HomeCultureMusic

Cécile McLorin Salvant: Records that changed my life

BY Annie Dabb

5th Jul 2023 Music

Cécile McLorin Salvant: Records that changed my life

Ahead of her performance at Edinburgh International Festival this August, we interviewed MacArthur fellow, singer and composer Cécile McLorin Salvant to find out which records changed her life 

Exploring European folklore and feminine spirit, particularly in her most recent album, Mélusine, the Florida born singer and composer aims to bring a historical perspective to her music, alongside a renewed sense of drama, enlightened musical understanding and of course, feminism.

Without further ado, here are four records which changed her life. 

Brazilian Romance by Sarah Vaughan (1987)

Brazilian Romance by Sarah Vaughan

Despite having had a self-confessed punk phase growing up, even sporting a mohawk and being into that "radical feminist punk stuff", Cécile described Brazilian Romance as "one of the records that reminds me most of my childhood". 

"One of the records that reminds me most of my childhood"

Perhaps the inspiration for Cécile's transition to more jazz-rooted, soulful genres in her own music, Vaughan accompanies the likes of Billie Holiday and Ella Fitzgerald in the top echelon of 20th century jazz singers

I was interested whether Cécile found jazz to be a more suitable genre than punk for the issues she wants to address in her music. 

"I don't think any genre is more or less appropriate for anything. I think when you start really listening to music widely, you begin to notice the links between all genres, the fact that genre is not what decides whether something is political or apolitical...I think above all I am more interested in power dynamics, in social issues, issues of identity, of perception. These issues do have links to the political but not only [that]. 

I do think it's interesting that certain types of jazz, particularly straight-ahead vocal jazz, for most people, have slowly become dissociated with activism, radical thought and identity. In short, I don't think about genre when I choose what songs to sing. And I don't even necessarily think about particular issues. It's far more instinctual than that."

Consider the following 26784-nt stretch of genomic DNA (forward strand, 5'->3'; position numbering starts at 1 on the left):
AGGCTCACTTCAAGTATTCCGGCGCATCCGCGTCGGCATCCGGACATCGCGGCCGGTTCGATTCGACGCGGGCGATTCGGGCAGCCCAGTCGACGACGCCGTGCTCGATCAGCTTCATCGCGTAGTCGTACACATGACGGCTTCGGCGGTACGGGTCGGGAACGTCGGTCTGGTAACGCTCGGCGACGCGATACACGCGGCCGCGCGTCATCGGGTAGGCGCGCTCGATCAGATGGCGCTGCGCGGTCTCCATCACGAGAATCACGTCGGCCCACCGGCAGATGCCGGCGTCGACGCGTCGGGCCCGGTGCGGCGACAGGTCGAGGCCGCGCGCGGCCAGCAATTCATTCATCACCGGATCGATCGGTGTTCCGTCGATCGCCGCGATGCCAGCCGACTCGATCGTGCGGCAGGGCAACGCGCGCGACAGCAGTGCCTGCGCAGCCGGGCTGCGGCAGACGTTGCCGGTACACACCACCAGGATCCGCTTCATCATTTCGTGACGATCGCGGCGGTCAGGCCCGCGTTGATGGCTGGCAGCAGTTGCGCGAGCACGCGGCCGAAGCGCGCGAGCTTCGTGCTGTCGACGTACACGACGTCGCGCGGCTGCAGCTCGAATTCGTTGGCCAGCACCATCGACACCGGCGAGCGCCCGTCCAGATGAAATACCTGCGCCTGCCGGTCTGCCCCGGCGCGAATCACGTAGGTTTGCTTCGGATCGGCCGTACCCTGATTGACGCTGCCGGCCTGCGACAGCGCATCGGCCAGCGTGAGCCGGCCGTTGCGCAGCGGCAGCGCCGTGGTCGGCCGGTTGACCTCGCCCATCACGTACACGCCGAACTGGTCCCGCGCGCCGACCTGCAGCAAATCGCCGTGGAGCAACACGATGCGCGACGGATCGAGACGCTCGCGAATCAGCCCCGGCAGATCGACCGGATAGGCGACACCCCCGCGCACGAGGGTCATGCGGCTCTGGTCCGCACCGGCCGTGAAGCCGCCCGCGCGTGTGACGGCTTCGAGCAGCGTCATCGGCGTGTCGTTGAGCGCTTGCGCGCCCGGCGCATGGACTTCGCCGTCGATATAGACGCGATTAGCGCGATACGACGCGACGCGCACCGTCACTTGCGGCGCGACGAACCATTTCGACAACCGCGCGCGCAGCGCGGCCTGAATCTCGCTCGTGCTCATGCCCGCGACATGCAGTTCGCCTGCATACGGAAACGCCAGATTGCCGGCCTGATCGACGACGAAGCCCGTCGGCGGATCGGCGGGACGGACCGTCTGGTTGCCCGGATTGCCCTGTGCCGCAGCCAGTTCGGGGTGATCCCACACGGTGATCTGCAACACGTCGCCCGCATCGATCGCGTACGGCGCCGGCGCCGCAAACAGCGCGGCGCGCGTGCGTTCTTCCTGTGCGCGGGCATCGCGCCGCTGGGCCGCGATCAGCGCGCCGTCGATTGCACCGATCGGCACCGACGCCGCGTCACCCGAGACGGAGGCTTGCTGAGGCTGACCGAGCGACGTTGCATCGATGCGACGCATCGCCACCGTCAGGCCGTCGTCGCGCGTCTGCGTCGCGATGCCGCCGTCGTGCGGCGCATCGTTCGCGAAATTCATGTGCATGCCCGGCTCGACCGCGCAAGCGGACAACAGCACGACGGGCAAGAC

La Leyenda Del Tiempo by Camaron de la Isla (1979) 

La Leyenda del Tiempo by Camaron De La Isla

"An album that felt like a new discovery for me. [I] started really listening in November, then realised it was also an album that was playing in my childhood home; pure art, experimentation, deep roots and tradition, playfulness, and extremely deep." 

"It was an album that was playing in my childhood home; pure art, experimentation, deep roots and tradition, playfulness, and extremely deep"

Cécile continues to draw on eclectic themes and memories from her childhood in her own music, most recently with her 2023 album Mélusine, written completely in French—her first language. She told me that she wanted to make a French album in order to "think and deal with ancestry and tradition in my music that I hadn't before". 

Tosca with Maria Callas (1953 EMI Recording) 

Tosca by Victor de Sabata with Maria Callas

Given the Vaudeville themes in Cécile's music, it was little surprise when she revealed that she has "always wanted to play characters, to get to be someone else for a moment, or a heightened version." 

She went on to explain: "I also have loved sharing these really vulnerable moments with people because, when it's right, I believe them to be cathartic for both audience and performers." 

Hence her love for the 1953 EMI recording of Giacomo Puccini's Tosca, conducted by Victor de Sabata and featuring Maria Callas as the protagonist. Cécile described this album as "one of the best opera performances I've ever heard, everyone (the singers, orchestra and conductor) is great in this". 

I asked Cécile how she felt during her own performances, ahead of her concert as part of the Edinburgh International Festival on August 7, 2023. 

"I feel many different ways depending on the night, the band, the venue, the audience, the songs. There are so many moving parts. But I do feel extremely present, and like I'm distilled to one thing. In my daily life I often can feel scattered. But performing brings you to that one moment.

I think live performance is my favourite way to express my music, if it's a good night! But sometimes it's a terrible night and you feel awful and ashamed about what you've done in front of a bunch of people". 

Spiceworld by Spice Girls (1997) 

Spicegirls by the Spice Girls Cécile's fourth record that changed her life is an iconic Nineties classic by renowned girl group Spice Girls. She describes it as "an album that when it came out felt like it was mine, not my mom's or my sister's—a fantasy world that I could play in."

"When it came out it felt like it was mine, not my mom's or my sister's—a fantasy world that I could play in"

Now, Cécile continues to spice up her life, not just with her empowering and daring music and performance, but also through her strong and vibrant aesthetic appearance. Sharing evidence of her textile talents on her Instagram, I'm eager to know more about what inspires Cécile to create. 

"I embroider not to present or construct an image, I embroider and draw because I love being in the image world. I love making and collecting images, and sharing them. I don't think I'm alone in this, I think this is a fundamental human desire that we all have, and that many of us lose touch with. Images, colours, visual expression are [all] extremely healing." 

Banner credit: Karolis Kaminskas

Keep up with the top stories from Reader's Digest by subscribing to our weekly newsletter

 

This post contains affiliate links, so we may earn a small commission when you make a purchase through links on our site at no additional cost to you. Read our disclaimer

Loading up next...